After a bout with basal-cell skin cancer, I resented my fair skin. I needed a new outlook.
My dermatologist turned off the examination light. She looked me over from head to toe, poking at my moles and muttering to herself: "Hmm, don't like that...we'd better test that...that doesn't look good."
I'd had a basal-cell skin cancer removed 11 years earlier and I came back every year like clockwork. I tried not to worry too much, but every year, as my appointment got close, I'd find myself fretting.
This time she said, "From now on you have to come in every three months."
Every three months! At that rate, all I would be able to think about would be skin cancer. She must have read the expression on my face. "Julie, I just want to be careful," she said.
"I'm careful," I told her. "First thing every morning I put on sunscreen and I'm always wearing hats."
"I know," she said, "but it's not only what you do now that matters. Sometimes the damage was done a long time ago. You have four precancerous moles that I need to test."
I cringed. All of us kids were fair-skinned, and I was the fairest of all. Mom used to slather us in zinc oxide (which I did my best to wipe off with my towel when we went to the beach or pool). She'd make us wear these ridiculous blue sailor hats (which I somehow managed to lose).
I wanted to be tan like my friends, dark and exotic-looking, like I'd just returned from the Riviera or something. As soon as spring hit I lay outside wearing suntanning lotion until I turned a brownish red. Sunlight was healthy. Everyone knew that.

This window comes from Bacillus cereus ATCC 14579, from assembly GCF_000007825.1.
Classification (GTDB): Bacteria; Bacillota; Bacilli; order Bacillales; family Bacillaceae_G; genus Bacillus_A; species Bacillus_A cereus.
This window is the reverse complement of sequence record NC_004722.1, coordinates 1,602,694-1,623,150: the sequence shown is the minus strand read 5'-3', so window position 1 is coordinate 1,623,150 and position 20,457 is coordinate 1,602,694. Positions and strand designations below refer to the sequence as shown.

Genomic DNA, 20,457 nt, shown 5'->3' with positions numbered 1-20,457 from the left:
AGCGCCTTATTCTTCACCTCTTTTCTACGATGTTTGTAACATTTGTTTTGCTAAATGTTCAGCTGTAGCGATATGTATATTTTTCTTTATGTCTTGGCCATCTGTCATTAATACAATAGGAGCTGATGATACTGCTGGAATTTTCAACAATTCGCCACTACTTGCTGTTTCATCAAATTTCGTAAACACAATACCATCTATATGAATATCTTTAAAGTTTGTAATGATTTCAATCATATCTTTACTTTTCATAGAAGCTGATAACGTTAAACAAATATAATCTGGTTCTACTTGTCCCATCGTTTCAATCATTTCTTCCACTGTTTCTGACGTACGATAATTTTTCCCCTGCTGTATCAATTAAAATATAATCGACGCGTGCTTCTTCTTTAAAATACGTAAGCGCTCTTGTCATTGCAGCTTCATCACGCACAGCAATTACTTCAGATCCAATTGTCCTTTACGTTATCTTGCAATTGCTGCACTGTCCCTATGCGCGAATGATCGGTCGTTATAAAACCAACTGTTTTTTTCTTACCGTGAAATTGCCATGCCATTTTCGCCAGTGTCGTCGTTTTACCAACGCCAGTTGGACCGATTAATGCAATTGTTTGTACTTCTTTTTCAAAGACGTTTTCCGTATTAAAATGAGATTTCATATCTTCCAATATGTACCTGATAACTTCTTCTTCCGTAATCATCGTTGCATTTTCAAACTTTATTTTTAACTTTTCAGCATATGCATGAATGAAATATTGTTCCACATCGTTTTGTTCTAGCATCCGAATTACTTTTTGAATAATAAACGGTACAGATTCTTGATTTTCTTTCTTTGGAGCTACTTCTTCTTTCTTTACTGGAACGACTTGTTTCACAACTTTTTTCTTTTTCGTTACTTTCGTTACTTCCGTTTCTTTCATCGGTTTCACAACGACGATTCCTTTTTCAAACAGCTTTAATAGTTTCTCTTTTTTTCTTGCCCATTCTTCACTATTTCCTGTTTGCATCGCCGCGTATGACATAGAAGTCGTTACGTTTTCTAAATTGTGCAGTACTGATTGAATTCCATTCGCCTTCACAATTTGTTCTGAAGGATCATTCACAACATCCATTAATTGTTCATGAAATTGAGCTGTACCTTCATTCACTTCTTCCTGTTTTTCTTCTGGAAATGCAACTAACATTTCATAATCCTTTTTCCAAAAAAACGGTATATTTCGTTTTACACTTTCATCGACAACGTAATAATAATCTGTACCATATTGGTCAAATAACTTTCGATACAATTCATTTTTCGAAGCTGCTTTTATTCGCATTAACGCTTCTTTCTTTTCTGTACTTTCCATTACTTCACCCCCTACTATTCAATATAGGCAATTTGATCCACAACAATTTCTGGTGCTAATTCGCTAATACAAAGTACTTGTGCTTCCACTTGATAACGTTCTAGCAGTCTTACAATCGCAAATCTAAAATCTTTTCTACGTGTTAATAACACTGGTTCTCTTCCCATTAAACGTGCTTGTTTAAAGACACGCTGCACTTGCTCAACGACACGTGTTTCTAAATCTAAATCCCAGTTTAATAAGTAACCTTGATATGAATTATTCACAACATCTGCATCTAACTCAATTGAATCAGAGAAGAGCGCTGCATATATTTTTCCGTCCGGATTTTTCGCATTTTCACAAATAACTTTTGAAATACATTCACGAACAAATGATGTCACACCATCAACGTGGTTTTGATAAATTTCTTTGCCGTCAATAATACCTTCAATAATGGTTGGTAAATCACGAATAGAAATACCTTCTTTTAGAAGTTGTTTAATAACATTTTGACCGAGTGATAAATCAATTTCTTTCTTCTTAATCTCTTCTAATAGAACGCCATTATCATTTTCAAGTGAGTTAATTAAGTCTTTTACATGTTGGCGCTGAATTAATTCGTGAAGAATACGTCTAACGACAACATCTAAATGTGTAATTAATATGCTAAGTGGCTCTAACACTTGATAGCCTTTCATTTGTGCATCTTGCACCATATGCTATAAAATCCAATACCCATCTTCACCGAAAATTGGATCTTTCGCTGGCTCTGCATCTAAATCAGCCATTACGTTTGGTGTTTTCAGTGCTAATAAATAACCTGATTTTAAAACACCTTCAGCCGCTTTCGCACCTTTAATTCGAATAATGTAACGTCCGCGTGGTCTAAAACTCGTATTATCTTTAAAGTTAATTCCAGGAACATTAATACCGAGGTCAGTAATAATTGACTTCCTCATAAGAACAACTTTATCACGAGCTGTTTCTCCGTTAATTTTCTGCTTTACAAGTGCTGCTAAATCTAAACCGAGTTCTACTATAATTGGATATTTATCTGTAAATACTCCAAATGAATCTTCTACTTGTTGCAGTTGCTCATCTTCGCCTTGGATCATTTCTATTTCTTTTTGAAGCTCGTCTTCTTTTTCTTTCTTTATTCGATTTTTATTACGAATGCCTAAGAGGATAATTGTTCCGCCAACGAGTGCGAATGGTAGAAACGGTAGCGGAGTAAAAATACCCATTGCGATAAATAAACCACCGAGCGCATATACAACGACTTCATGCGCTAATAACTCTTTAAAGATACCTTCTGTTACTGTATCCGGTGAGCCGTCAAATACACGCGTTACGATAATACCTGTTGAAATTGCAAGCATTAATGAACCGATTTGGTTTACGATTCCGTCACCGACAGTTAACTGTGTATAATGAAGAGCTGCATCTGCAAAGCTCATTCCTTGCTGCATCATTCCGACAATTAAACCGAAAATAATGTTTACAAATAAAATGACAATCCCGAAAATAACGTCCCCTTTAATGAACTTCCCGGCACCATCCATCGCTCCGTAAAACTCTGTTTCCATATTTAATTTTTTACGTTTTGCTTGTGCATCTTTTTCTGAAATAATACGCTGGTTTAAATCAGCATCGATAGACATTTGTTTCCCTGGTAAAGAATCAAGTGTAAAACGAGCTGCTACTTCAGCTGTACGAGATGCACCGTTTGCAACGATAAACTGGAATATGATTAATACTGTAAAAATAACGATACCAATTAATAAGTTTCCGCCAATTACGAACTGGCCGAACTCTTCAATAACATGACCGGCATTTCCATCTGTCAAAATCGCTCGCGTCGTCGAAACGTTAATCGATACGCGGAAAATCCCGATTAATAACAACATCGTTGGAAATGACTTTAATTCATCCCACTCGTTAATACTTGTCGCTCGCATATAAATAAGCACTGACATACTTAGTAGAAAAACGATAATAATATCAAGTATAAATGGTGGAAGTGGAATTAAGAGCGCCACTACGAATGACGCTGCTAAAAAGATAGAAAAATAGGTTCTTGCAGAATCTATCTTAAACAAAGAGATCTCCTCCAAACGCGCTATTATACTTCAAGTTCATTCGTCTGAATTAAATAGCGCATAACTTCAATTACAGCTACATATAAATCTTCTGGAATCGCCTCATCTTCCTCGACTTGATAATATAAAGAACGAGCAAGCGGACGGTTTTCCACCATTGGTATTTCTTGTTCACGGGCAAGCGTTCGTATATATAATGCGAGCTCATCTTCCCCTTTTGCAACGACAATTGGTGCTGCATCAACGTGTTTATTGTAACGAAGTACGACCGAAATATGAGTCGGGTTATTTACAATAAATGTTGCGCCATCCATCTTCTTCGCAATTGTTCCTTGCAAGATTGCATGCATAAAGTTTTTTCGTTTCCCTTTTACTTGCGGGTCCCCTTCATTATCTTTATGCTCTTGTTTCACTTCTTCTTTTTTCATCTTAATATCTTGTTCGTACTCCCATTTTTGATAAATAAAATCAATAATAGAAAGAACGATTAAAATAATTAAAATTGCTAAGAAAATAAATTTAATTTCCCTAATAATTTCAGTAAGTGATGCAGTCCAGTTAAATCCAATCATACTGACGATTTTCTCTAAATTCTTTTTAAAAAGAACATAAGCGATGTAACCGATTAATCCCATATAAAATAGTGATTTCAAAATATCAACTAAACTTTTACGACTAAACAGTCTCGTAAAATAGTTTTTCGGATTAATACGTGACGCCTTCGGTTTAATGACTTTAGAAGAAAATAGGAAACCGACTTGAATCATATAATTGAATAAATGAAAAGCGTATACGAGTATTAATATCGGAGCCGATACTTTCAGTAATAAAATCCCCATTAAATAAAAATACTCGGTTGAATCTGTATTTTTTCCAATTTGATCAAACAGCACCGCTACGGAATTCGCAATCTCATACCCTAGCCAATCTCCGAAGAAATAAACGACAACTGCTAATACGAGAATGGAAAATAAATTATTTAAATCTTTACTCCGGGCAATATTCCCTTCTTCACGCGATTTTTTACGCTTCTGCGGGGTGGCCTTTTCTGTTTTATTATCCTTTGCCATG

One day at the beach a girlfriend recommended baby oil. I flipped over every 30 minutes, like a turkey basting in the oven. I checked the contrast against the white under my bathing-suit strap.
Yep. I was going to be that deep golden tan that the other girls had. The boys wouldn't look at me like I was some kind of pale maiden.
Then I saw myself in the mirror later that day. What a disaster! I had turned lobster red and my skin was starting to swell. That night I bathed in vinegar (my mother's recommendation). I could barely move. It hurt to wear clothes, even.
Then I began peeling. I didn't get a tan. Just lots of freckles. Now, all these years later, I was paying the price.
"Okay," I said to my dermatologist with a sigh, "I'll see you in three months." Why couldn't I just enjoy the sun without covering myself with sunscreen and wearing large hats? It just didn't seem fair.
I waited for my biopsy results and worried. Why was my skin so pale? How had the sun become the enemy? Why me? I asked God. Some people died from skin cancer. Even after my test results came back negative, I kept fretting.
Every sunny day seemed full of danger. I yearned for clouds. Did I dare sit outside on the bleachers to watch my son's baseball game? Was I wearing enough sunscreen? Did my hat spread wide enough? How much protection did I need–SPF 15, 30, 45?
I followed my doctor's instructions on studying my moles for anything suspicious. I made my husband check my back. But none of these steps were reassuring.
Instead, they made me more and more aware of my vulnerability, that I was one of those fair-skinned people in the highest-risk category for skin cancer. And every three months I'd have to go back to the dermatologist. I'd never be able to stop thinking about this.
One morning, while slathering on sunscreen, I asked God, "Why did you make me this way?" Why couldn't I enjoy sunshine like everybody else? Why was I the one who had to be so careful?